The Cathedral of the Blessed Sacrament is hosting a relic of Saint Damien de Veuster (the Leper Priest of Molokai) on October 13-14.
The Archdiocese of Detroit will be the first in the United States to display a relic of the Rev. Damien de Veuster, the unofficial patron saint of HIV and AIDS patients.
Pope Benedict XVI will name Damien a saint on Oct. 11 at the Vatican.
The relic, a heel of the soon-to-be saint, will be displayed at the Cathedral of the Most Blessed Sacrament in Detroit on Oct. 13-14, said archdiocese spokesman Joe Kohn.
In Catholicism, a relic is anything associated with a saint, including a body part or something used or touched by the saint. Damien's heel was selected because it was kept out of his tomb when his body was transferred from Hawaii to Belgium in 1936, according to the Most Rev. Clarence Silva, bishop of Honolulu.
The relic will stop in Detroit and San Francisco on its way back to Hawaii, where Damien served in a settlement for patients with Hansen's disease on the Molokai peninsula of Kalaupapa. He is already considered the unofficial patron saint of sufferers of Hansen's disease, or leprosy.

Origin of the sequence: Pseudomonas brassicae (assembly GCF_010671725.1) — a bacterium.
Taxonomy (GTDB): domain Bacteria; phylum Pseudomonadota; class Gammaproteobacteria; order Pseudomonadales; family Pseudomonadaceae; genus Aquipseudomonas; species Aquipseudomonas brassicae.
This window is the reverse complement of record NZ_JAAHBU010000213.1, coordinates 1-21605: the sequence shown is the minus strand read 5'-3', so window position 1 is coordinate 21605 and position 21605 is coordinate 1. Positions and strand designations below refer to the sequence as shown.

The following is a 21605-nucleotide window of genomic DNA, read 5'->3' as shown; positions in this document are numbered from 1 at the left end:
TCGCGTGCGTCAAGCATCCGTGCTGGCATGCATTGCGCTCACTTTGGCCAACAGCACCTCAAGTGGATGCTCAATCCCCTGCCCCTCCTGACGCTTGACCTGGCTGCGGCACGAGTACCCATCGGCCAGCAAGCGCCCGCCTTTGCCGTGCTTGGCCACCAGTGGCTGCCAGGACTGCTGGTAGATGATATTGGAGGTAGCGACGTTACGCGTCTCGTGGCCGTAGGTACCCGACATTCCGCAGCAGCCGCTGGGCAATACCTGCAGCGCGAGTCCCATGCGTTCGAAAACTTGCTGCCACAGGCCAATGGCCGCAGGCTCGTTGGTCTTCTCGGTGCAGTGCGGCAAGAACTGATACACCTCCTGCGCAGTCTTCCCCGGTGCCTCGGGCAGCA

The Detroit stop is a favor to Archbishop Allen Vigneron, who while serving as the bishop of Oakland, Calif., worked closely with Silva, who at the time was Oakland's vicar general.
The public is invited to attend the Detroit veneration at 7:30 p.m. Oct. 13.
Try to avoid the comments box at the story--it's guaranteed to be a cavalcade of monumental ignorance and tired fundamentalist thundering at the paganized Roman Whore (a quick refutation here). In other words, a gassy reprise of the same blather that accompanied the visit of the relics of St. Therese to Royal Oak a few years back.
I know that won't stop some of you, but hey--I warned you.